What is the Future of Owner Operators in Transportation?
That may sound like a strange question but we think it is a valid one.
For years owner operators have represented the independent small business operator in the transportation industry. Being an independent contract has been the dream of many a company driver. Being about to stop working for the company and starting your own small business with the skills you learned through your hard work and dedication has been the light at the end of the rainbow for many a company driver in the transportation industry.
Owner operators have been such an importance that even the transportation companies have made the process easier over the years by offering lease purchase programs to allow a company driver to get into their first truck. Yes, sometimes those lease purchase programs have not been very fair to the new owner operator. In fact, some have out right taken advantage of the drivers making the lease purchase program so unfair that there was either no real way to pay the truck off or making it impossible to make enough money to make the payments and save for repairs.
But, even with these sometimes predatory lease purchase programs, overall the trucking companies and even the industry has benefited from owner operators. Many times, the new owner operator may have to go to their second lease purchase program before they find the right company but once they do they can achieve their dream of being an small business owner.
With all the good owner operators have done for the industry what is the long term future of independent contractors in the transportation industry? No one knows for sure, but there are some worrying things going on.
First of all some states such as California have made it almost impossible for a carrier to classify an owner operator as an independent contractor. California and other states have had their labor department’s reclassify owner operators for workman’s compensation effectively making the owner operator an employee. This has even extended as far as labor practices concerning the hiring or cancelling of owner operators from the carriers.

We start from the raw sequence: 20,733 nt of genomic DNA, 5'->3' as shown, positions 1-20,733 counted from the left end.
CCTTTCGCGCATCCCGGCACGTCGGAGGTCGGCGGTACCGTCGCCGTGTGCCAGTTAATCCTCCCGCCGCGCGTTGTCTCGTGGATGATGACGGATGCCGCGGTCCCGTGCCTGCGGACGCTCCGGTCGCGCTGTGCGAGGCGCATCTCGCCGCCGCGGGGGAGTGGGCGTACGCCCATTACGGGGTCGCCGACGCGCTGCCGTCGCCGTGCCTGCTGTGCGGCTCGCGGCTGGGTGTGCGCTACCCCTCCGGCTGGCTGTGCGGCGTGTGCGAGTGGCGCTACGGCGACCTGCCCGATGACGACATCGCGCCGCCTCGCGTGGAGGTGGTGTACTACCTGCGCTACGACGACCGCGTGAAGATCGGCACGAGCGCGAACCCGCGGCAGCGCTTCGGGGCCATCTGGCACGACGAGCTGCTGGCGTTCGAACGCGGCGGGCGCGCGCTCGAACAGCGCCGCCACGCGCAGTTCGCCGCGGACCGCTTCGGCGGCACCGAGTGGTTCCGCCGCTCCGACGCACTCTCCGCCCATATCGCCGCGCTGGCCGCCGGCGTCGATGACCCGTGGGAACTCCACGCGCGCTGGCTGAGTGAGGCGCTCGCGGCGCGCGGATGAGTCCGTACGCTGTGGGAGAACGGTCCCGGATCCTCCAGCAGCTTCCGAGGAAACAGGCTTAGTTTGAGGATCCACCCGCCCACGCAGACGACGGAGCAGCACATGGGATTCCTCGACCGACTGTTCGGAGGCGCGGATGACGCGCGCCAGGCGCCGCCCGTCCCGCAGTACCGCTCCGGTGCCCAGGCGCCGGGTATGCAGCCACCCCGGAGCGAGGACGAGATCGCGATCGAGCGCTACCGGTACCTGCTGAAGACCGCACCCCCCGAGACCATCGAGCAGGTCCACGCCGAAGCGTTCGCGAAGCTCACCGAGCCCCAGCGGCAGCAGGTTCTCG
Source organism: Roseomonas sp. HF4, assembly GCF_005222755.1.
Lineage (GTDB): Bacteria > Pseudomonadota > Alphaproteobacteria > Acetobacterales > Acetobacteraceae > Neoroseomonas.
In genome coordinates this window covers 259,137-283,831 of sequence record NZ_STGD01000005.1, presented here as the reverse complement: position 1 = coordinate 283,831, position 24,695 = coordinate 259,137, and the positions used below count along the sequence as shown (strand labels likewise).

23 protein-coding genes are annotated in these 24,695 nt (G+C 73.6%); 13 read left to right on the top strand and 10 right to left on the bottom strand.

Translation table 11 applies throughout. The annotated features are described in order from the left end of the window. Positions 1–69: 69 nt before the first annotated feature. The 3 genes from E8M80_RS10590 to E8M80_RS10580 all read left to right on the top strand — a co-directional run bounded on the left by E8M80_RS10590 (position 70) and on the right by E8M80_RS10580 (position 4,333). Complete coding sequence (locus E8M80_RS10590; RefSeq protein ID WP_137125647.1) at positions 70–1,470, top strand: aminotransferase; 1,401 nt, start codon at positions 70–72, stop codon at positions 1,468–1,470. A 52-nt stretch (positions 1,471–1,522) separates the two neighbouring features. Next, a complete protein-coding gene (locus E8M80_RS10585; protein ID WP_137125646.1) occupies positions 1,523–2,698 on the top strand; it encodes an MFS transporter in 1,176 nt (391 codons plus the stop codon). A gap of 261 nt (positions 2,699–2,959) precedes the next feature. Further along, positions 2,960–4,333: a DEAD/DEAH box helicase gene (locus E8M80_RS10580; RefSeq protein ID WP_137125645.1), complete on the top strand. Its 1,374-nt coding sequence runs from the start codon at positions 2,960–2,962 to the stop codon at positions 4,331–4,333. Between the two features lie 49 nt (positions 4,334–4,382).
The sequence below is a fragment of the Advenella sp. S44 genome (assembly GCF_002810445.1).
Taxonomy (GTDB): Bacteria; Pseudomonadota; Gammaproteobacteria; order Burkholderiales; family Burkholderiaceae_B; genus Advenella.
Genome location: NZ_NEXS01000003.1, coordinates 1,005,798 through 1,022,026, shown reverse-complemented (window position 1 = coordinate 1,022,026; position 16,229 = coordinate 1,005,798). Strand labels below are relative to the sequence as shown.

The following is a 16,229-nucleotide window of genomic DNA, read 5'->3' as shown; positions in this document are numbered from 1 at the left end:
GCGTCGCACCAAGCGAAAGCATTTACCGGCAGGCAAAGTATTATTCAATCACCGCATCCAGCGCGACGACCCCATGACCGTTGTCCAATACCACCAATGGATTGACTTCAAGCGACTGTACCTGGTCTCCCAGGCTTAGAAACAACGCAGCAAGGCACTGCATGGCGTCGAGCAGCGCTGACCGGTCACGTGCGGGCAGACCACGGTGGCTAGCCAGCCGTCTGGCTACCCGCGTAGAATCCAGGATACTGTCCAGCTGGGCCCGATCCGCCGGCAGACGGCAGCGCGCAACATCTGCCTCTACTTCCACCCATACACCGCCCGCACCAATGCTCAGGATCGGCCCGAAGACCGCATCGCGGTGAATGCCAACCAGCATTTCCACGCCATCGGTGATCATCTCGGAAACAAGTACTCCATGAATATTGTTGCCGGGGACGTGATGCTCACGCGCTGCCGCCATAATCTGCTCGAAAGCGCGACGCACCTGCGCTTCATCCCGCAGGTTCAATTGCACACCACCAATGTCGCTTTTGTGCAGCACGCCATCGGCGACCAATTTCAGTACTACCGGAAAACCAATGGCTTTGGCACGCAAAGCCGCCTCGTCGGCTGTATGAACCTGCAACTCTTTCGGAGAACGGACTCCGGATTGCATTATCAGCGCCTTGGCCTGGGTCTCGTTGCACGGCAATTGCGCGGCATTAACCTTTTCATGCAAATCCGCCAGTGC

Some of this is the owner operators fault because they have petitioned for workman’s compensation coverage even though they were an independent contractor. In these cases some owner operators are actually working against the very transportation model they are part of.
The Internal Revenue Service (IRS) has gotten into the discussion from time to time hoping to reclassify owner operators as employees so they may collect payroll taxes on the owner operator and make overall tax collection easier. As an independent contract the owner operator has to pay quarterly taxes which some operators do not properly prepare for resulting in tax liabilities. The IRS would prefer to tax the owner operators as an employee so that taxes are taken out of each check by the company.
Increasing Department of Transportation (DOT) rules are requiring transportation companies to manage more and more of the owner operator’s daily activities which would seem to go against the IRS rules which stipulate that an owner operator must be independent. As trucking companies try to balance DOT and IRS guidelines the differences between and employee and independent contractor has become more and more muddy.
The future of owner operators being independent is cloudy to say the least. The DOT requires control and the IRS says control makes an owner operator an employee. This does not even include the attack on the independence of contractors by state labor boards concerned with hiring and firing practices and workman’s compensation.
If you are currently an owner operator, be sure to stand up for your independence as a small business owner to the state and federal agencies which seek to take it away from you. Write your congressmen and tell them that you want to remain independent!